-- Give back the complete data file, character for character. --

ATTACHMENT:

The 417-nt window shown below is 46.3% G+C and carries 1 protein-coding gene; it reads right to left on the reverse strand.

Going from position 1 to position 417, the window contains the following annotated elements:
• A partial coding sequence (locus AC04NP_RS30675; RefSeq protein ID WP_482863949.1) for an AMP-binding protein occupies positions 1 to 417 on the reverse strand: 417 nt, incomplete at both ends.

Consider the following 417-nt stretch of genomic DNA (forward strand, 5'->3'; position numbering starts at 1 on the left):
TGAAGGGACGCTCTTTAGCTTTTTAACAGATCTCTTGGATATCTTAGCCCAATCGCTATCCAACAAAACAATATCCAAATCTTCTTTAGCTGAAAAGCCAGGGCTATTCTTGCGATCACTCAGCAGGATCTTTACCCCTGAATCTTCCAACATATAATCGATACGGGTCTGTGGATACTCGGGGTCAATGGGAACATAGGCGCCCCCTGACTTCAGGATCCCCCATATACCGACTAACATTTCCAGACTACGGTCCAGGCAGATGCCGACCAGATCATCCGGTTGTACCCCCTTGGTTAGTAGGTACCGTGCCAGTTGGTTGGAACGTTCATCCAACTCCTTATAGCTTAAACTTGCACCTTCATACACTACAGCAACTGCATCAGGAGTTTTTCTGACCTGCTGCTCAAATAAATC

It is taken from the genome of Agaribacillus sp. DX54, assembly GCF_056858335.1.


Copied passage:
The 417-nt window shown below is 46.3% G+C and carries 1 protein-coding gene; it reads right to left on the reverse strand.

Going from position 1 to position 417, the window contains the following annotated elements:
• A partial coding sequence (locus AC04NP_RS30675; RefSeq protein ID WP_482863949.1) for an AMP-binding protein occupies positions 1 to 417 on the reverse strand: 417 nt, incomplete at both ends.

Consider the following 417-nt stretch of genomic DNA (forward strand, 5'->3'; position numbering starts at 1 on the left):
TGAAGGGACGCTCTTTAGCTTTTTAACAGATCTCTTGGATATCTTAGCCCAATCGCTATCCAACAAAACAATATCCAAATCTTCTTTAGCTGAAAAGCCAGGGCTATTCTTGCGATCACTCAGCAGGATCTTTACCCCTGAATCTTCCAACATATAATCGATACGGGTCTGTGGATACTCGGGGTCAATGGGAACATAGGCGCCCCCTGACTTCAGGATCCCCCATATACCGACTAACATTTCCAGACTACGGTCCAGGCAGATGCCGACCAGATCATCCGGTTGTACCCCCTTGGTTAGTAGGTACCGTGCCAGTTGGTTGGAACGTTCATCCAACTCCTTATAGCTTAAACTTGCACCTTCATACACTACAGCAACTGCATCAGGAGTTTTTCTGACCTGCTGCTCAAATAAATC

It is taken from the genome of Agaribacillus sp. DX54, assembly GCF_056858335.1.